Bar News - April 15, 2011
Labor & Employment Law: Three Noteworthy Cases: A Facebook Complaint, a Third-party Protection Issue and a "Cat’s Paw" Liability Case
By: Debra Weiss Ford and Nancy Richards-Stower
Editor’s note: This is the eighth Bar News "debate" between employment lawyers Nancy Richards-Stower (employee advocate) and Debra Weiss Ford (employer advocate), both Fellows of the College of Labor and Employment Lawyers. Here they discuss the NLRB’s recently settled Facebook complaint (Teamsters v. American Medical Response of Connecticut: NLRB Region 34); and new Supreme Court cases: two decided, Thompson v. North American Stainless (1/24/2011), (regarding a third party’s protection from Title VII retaliation); and Staub v. Proctor Hospital, ("Cat’s Paw" liability under USERRA); and one pending, Bureau of Duryea v. Guarnieri (Scope of First Amendment Petition Clause in government employee retaliation case).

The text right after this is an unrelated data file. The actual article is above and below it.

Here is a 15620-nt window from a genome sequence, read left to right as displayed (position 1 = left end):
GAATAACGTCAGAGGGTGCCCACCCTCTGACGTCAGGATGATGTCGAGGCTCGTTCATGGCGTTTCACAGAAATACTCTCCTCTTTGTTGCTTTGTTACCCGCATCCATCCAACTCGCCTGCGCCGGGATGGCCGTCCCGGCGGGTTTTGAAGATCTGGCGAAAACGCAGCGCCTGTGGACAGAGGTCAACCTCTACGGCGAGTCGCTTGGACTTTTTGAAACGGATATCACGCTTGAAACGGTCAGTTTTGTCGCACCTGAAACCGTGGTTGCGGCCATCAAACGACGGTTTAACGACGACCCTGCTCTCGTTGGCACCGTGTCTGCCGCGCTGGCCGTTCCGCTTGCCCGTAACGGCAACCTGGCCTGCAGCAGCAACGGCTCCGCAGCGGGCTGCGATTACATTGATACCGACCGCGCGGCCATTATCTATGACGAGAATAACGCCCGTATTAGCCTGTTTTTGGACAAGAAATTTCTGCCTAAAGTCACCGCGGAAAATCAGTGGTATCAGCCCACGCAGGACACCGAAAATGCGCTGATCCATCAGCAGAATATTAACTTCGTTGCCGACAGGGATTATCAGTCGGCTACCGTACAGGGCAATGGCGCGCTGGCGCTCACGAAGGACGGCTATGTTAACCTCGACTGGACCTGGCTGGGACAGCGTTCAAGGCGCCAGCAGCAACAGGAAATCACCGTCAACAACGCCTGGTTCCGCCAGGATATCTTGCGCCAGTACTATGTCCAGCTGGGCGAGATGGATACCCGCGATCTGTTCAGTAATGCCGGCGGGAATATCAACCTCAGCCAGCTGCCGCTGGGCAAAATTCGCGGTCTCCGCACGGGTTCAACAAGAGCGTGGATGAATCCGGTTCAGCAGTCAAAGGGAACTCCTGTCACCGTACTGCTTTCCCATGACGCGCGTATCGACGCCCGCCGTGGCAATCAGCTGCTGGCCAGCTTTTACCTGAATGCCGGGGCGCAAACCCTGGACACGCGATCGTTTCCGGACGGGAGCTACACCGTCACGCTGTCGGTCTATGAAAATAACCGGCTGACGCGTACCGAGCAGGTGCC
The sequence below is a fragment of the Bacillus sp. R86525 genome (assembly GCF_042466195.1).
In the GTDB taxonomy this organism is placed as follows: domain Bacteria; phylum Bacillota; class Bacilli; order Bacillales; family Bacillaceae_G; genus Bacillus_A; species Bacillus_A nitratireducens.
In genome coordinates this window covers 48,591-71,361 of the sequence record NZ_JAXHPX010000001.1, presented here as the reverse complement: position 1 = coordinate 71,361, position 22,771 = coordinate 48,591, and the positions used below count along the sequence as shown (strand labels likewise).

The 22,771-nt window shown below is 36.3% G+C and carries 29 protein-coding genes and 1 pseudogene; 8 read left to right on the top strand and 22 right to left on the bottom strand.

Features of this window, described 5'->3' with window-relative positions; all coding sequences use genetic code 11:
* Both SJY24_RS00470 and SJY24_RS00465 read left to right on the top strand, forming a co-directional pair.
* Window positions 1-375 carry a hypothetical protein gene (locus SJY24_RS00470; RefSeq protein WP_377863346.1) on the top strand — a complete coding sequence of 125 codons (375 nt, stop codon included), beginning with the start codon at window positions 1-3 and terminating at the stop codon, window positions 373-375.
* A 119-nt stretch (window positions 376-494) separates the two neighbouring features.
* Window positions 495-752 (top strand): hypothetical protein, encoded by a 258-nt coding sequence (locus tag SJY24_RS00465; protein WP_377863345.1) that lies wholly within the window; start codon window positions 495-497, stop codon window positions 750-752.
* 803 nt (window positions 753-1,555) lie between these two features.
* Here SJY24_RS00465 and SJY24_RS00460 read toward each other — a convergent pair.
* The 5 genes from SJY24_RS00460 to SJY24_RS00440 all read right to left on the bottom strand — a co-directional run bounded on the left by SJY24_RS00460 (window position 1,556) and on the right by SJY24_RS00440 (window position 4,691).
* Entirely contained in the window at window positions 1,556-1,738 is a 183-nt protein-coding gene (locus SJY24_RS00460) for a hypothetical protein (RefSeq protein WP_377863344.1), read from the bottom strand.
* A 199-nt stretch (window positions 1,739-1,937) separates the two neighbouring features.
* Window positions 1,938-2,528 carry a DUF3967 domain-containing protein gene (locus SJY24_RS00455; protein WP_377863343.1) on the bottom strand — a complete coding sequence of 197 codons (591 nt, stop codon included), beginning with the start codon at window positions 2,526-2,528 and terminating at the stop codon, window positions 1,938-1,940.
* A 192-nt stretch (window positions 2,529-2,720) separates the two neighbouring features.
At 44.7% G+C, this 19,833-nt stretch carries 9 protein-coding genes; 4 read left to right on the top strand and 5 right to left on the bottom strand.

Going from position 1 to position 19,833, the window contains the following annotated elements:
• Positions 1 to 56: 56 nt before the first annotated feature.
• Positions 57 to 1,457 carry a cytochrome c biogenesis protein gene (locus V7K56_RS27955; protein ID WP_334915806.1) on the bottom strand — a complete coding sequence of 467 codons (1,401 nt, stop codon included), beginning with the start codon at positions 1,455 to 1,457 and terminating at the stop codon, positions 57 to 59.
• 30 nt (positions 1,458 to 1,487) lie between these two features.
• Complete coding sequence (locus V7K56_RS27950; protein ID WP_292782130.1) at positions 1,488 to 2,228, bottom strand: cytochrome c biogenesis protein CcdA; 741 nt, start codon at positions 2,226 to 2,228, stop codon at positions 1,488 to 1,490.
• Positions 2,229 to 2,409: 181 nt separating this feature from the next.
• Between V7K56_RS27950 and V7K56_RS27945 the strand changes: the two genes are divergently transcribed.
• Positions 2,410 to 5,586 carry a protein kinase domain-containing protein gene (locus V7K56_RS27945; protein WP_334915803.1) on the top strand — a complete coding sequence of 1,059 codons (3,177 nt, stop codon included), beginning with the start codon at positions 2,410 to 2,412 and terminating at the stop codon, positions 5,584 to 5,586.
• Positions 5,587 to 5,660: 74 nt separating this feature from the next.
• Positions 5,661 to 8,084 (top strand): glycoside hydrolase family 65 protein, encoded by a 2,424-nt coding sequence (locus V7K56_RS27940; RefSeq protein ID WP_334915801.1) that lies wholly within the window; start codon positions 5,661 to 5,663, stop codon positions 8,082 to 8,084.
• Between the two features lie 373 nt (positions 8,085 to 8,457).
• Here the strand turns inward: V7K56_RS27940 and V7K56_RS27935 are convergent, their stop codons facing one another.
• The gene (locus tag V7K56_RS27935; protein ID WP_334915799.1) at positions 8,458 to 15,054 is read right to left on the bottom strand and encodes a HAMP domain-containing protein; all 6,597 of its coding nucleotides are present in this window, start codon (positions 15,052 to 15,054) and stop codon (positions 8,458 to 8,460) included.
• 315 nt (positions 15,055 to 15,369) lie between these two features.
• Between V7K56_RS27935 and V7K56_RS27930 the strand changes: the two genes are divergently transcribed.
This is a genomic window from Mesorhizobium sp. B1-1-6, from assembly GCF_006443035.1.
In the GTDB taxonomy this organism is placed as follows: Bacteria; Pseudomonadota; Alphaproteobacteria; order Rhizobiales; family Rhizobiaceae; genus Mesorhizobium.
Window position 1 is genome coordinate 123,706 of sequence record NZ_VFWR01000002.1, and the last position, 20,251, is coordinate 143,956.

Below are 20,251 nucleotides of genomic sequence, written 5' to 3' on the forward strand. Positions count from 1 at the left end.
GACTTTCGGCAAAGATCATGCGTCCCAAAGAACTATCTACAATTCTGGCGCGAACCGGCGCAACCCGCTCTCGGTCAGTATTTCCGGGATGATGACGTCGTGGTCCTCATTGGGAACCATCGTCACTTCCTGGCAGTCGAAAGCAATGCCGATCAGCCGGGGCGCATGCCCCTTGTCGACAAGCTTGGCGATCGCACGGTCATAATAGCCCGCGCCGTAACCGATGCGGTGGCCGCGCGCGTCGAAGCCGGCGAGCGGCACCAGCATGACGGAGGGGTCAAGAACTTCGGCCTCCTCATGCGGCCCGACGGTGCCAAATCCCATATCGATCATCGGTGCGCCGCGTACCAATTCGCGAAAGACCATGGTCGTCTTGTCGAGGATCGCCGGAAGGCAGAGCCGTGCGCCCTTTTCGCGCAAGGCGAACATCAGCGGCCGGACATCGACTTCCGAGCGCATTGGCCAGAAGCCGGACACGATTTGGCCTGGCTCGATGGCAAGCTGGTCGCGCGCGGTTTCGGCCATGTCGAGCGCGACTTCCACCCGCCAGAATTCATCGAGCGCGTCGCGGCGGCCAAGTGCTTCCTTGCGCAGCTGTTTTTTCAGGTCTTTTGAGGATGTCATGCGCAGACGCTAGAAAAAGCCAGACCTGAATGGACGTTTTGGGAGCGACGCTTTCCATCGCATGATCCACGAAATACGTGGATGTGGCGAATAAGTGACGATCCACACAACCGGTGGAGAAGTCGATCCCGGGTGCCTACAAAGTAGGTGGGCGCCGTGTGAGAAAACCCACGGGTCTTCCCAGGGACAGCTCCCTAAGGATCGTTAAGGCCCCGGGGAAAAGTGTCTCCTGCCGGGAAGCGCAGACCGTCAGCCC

Nancy: I could do a new rap
|Debra Weiss Ford
to the tune of some song,
but th’ employment law news,
would make it too long....
Debra: No new raps, not just yet! Let the debate begin!
Nancy: O.K. So, the National Labor Relations Board attempted to body slam those firings for items critical of their employers posted by employees on their personal Facebook pages. The matter recently settled so we will not have a definitive ruling on this issue, but, employee warning: social media postings can kill your job and sink your state and federal employment law claims. So stop posting about work! Stop e-mailing about work! Stop right now!
Debra: Are you advising employees to stop posting those Facebook vacation beach jogging photos overlapping those months of "severe emotional distress" resulting from their alleged, debilitating sexual harassment? Or to stop posting Twitters about how much fun it is to be out on a paid leave?
Nancy: Sort of.... But Deb, after a couple months of sexual harassment, an employee may need a nice quiet beach and some mental health "down time." Therapy is therapy. I clear my head at the beach. But, juries may see it differently; thus my advice to employees: stop those postings right now!
Debra: The NLRB has previously refused to condemn employers who fired Facebook posters for the content of their postings. In this case, the NLRB took this position that the employers’ policies were "overly broad."